Probability Introduction

Probability surfaces in many aspects of daily life.  What is the probability that it will rain tomorrow?  What is the chance that I will roll a six with these dice?  Probability is also a central concept underpinning much of statistics.  From the ideas behind simple random sampling, to interpretation of p-values and confidence intervals, probability and probability manipulations provide the building blocks of much of data analysis.

Learning Objectives


For the probability section of the exam, you should be able to manipulate probabilities based on the probability axioms (rules) and understand the difference among types of probabilities (e.g., joint, marginal, conditional).  You should be able to make calculations of probability based on the normal distribution.


We have broken down the probability section into the following modules:

1. Definitions (this page)

2.  Probability axioms and manipulations

3.  Joint, marginal and conditional probabilities

4.  The normal distribution


Probability Definitions


This section provides an overview of the key probability concepts that will be covered on the diagnostic exam.

Probability:  the likelihood that an event will occur.  For example, there is a 50% probability that a fair coin will come up heads on any given flip.  Probabilities can be expressed as percents (30%), in decimal form (o.3) or in fractions (3/10).  In statistics we most often deal with probability as decimals.


Probability (frequentist):  over the long run, the proportion or percentage of time that an event will occur out of all observations.  For example, I rolled one die a hundred times.  Seventeen times out of a hundred the die showed a value of one.  The probability of getting a one is therefore 0.17.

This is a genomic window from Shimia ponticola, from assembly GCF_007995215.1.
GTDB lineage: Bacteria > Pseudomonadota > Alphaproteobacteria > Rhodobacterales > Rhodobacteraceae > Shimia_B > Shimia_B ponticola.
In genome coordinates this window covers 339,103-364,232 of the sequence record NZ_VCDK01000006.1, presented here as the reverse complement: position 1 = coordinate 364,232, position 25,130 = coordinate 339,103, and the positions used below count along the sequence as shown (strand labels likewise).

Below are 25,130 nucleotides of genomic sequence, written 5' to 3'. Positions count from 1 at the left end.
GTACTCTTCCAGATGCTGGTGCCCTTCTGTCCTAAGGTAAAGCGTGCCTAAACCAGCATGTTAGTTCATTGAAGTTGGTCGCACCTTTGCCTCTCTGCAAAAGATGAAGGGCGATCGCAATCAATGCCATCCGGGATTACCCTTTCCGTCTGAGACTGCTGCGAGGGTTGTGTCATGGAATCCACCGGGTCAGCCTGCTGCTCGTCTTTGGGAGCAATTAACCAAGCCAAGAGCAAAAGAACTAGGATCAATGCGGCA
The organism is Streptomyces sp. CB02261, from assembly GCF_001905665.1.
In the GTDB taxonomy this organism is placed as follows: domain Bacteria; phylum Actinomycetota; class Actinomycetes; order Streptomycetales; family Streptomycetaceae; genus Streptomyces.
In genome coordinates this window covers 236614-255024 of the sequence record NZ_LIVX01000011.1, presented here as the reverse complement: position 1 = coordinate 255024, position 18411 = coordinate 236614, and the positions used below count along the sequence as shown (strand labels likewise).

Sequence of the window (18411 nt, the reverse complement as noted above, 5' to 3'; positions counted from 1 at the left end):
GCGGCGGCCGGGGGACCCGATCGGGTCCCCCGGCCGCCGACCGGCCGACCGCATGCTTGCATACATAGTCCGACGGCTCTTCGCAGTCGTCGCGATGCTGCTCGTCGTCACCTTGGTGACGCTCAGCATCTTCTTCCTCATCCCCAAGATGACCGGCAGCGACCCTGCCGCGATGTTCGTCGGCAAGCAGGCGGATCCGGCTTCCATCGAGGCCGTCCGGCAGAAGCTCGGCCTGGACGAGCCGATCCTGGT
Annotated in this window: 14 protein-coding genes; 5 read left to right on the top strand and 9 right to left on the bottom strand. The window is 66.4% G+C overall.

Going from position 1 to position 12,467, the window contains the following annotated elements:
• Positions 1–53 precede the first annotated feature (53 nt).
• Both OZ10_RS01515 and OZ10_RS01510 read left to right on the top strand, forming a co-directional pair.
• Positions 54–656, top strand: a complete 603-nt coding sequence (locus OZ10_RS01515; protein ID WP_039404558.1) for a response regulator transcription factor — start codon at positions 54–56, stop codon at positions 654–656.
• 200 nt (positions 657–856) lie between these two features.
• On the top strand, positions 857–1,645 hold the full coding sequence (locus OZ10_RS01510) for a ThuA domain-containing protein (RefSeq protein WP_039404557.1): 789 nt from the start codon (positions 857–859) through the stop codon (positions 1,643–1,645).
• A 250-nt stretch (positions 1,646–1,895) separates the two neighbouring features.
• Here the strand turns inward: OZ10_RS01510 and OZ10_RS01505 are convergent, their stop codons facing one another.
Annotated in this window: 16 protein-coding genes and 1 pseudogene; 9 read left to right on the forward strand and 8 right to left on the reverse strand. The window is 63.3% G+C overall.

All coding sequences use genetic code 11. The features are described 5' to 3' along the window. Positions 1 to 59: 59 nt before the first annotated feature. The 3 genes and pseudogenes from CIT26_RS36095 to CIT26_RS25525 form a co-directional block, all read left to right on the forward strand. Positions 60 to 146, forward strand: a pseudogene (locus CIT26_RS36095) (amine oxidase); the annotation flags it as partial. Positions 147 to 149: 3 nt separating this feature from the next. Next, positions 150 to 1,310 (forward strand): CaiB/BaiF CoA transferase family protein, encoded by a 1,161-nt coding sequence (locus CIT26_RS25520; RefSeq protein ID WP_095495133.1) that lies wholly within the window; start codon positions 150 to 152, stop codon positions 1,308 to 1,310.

Probability (subjective):  a measure of strength of belief.  For example, the likelihood that it will storm this evening is 0.7  [p(storm)=0.7].


Random variable: a variable (often denoted X) is a variable whose value is a function of a random process. In other words, the value is determined by chance or a stochastic process (can also think of as an experiment or data generating process).   Here is a quick Kahn Academy video on random variables.


Discrete random variable:  the random outcomes are countable (finite) and values between these counts can not occur.  An example:  A random variable, X, takes on the value of one if a coin shows heads, and zero if tails.  The expected value or mean (μ) of a discrete random variable is Σxp(x).


Continuous random variable:  outcomes and related probabilities are not defined at specific values, but rather over an interval of values.  An example:  A random variable, X, the weight of an adult blue crab caught from North Creek, may range from 0.5 to 3.0 kg. The probability that an adult weighs between these values  is the area under the curve of the probability density function.



Sample Space, Independent and Dependent Events


Sample space (S):  the collection of all possible outcomes.  The sample space for the roll of a die is:

S={1, 2, 3, 4, 5, 6}


Complement (often denoted as Ac  or A with a bar on top) :  the probability of the complement of A includes the sum of all probabilities in the  sample space that are not A.  For example, the probability of the complement of rolling a five on a die (S={1,2,3,4,6}) equals 5/6.


Mutually exclusive events:  Two (or more) events that can not occur at the same time.   p(A and B) = 0.  Example:  The Duke’s women’s basketball team can not both win (event A) and lose (event B) a game, therefore p(win and lose) or p(A and B) = 0.  We also call these events disjoint.


Independent events:  If an event occurring does not alter the probability of another event occurring, we say that these events are independent.  For example, if we roll a die twice, getting a three on the first roll does not affect the probability of getting a three on the second roll.  Therefore, we can say that these two events are independent.


Dependent events:  if an event occurring (A) changes the probability of another event occurring (B), we can say that the probability of event B is dependent on event A.  For example, the probability of elevated ground-level ozone concentrations is dependent on the occurrence of a large traffic jam.  To learn more about independent and dependent events, please see Kahn Academy’s website on dependent probabilities.



Go to the Probability Axiom page.


This website was developed by Elizabeth A. Albright, PhD of the Nicholas School of the Environment, Duke University.

This page was developed by Elizabeth A. Albright, PhD of the Nicholas School of the Environment, Duke University.